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High Functioning Anxiety: What Is It?

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What Is High-Functioning Anxiety?
Causes And Triggers
Symptoms
Seven Personality Traits Of HFA
How To Manage It
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What Is High-Functioning Anxiety?
High-functioning anxiety is a condition in which someone experiences many symptoms of anxiety, but is still able to function “normally” in their day-to-day life. This can be very confusing and frustrating for people who have it, because they may feel like they’re not really sick, but they also can’t seem to shake the feeling that something’s not quite right.

What Causes High-Functioning Anxiety?
High-functioning anxiety is caused by a combination of genetic and environmental factors.


Genetics can play a role in predisposing an individual to anxiety, while environmental factors such as stress, trauma, and life experiences can trigger and exacerbate the condition. Additionally, certain personality traits and coping mechanisms, such as perfectionism and a tendency to suppress emotions, may contribute to the development of high-functioning anxiety.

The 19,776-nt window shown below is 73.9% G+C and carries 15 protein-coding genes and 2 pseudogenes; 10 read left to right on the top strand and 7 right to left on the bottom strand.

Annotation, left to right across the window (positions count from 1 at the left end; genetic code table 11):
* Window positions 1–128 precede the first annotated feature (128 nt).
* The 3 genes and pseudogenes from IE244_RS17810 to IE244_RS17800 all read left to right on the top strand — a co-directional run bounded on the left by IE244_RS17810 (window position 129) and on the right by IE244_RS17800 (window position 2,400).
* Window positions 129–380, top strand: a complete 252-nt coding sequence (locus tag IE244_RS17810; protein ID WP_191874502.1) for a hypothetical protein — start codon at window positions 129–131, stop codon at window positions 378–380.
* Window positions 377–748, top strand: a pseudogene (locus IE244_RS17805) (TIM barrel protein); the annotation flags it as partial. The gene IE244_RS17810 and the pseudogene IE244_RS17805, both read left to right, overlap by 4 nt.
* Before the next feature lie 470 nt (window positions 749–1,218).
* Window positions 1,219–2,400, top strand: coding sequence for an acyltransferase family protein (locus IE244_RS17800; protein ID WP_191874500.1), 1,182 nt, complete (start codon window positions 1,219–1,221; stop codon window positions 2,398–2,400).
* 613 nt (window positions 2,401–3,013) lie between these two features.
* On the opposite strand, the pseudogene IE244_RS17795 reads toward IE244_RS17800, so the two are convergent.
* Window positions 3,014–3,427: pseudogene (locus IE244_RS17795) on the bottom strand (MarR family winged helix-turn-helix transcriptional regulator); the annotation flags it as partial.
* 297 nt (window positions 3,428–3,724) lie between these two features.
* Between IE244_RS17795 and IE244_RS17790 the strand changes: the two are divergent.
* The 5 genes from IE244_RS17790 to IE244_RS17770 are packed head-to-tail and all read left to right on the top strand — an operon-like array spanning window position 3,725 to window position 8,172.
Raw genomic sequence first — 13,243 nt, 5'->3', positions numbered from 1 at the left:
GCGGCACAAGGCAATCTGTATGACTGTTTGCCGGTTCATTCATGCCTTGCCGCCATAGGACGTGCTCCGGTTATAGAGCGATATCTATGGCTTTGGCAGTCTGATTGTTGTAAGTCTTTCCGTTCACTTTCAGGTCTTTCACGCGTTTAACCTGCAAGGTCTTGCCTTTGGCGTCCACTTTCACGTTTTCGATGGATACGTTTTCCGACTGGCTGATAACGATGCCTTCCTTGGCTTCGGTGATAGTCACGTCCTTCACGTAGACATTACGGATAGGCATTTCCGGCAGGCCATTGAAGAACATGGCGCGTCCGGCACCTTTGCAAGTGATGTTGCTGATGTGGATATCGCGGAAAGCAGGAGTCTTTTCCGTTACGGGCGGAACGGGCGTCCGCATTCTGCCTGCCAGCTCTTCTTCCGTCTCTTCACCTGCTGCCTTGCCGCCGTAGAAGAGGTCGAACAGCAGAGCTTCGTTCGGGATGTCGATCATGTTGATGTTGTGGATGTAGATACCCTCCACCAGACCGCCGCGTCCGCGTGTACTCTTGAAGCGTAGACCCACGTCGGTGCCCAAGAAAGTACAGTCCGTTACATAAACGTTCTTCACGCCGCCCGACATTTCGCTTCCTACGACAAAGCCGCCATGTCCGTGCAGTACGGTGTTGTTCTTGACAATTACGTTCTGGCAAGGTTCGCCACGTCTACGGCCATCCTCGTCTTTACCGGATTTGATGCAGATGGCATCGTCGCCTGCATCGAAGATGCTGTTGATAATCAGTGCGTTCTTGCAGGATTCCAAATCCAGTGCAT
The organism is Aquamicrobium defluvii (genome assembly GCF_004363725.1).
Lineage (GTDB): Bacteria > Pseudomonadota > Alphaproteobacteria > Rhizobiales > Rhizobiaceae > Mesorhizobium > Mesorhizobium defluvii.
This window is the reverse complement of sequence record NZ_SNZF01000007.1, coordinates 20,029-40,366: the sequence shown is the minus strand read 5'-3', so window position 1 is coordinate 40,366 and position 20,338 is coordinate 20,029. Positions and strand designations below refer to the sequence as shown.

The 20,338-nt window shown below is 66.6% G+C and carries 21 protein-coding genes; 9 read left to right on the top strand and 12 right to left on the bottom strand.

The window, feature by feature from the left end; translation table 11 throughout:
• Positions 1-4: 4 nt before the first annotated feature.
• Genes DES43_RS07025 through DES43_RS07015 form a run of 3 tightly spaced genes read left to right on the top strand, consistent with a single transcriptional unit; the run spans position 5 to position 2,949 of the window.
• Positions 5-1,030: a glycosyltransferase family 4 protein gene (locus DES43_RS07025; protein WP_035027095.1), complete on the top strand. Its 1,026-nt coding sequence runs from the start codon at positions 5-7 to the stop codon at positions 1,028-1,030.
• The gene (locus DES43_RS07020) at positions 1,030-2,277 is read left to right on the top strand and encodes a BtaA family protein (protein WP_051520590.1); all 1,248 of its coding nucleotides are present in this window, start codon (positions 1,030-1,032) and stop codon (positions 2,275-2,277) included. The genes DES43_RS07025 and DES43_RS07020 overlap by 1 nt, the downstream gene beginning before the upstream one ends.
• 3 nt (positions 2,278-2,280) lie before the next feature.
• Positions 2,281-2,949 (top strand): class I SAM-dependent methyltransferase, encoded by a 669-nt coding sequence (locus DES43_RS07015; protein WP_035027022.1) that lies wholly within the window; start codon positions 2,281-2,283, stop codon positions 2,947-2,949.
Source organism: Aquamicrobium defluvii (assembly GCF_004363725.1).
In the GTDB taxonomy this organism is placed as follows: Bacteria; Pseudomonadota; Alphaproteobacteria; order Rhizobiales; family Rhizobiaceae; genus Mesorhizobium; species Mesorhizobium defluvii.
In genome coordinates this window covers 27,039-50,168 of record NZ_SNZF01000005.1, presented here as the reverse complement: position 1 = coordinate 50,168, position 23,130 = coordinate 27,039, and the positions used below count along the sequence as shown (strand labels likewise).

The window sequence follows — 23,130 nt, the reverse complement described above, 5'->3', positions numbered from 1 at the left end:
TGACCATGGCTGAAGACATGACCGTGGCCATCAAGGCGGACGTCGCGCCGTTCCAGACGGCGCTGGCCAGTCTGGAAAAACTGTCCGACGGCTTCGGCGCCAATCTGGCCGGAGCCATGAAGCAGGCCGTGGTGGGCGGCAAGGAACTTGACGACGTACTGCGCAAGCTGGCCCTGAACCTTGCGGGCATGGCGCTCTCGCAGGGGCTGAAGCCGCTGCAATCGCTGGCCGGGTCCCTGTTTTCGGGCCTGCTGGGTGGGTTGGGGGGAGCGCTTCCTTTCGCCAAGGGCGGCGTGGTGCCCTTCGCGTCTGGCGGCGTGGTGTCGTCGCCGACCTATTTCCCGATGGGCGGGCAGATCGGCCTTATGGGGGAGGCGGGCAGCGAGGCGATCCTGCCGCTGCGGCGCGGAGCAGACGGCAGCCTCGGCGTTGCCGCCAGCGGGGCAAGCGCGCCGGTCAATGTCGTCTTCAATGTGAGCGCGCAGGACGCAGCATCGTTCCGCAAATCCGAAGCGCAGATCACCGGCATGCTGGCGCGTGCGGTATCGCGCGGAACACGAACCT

Triggers:
– Stressful life events
– Trauma
– Work or school-related stress
– Perfectionism
– Social situations
– Change
– Certain medications or substances
– Medical conditions

Symptoms Of High Functioning Anxiety
– Constant worrying or rumination
– Difficulty concentrating or staying focused
– Irritability or restlessness
– Fatigue
– Difficulty sleeping
– Physical symptoms such as muscle tension, headaches, or stomachaches
– Avoiding certain situations or activities
– Difficulty relaxing or feeling a sense of accomplishment
– Perfectionism or a fear of failure
– A need for control or predictability

Seven Personality Traits That Indicate You May Have HFA
– You’re A Perfectionist
– You Have Trouble Sleeping
– You Can’t Relax
– You’re Apathetic
– You Have Annoying Habits
– You Bottle Up Your Emotions
– You Worry You’re Not Good Enough

How To Handle High-Functioning Anxiety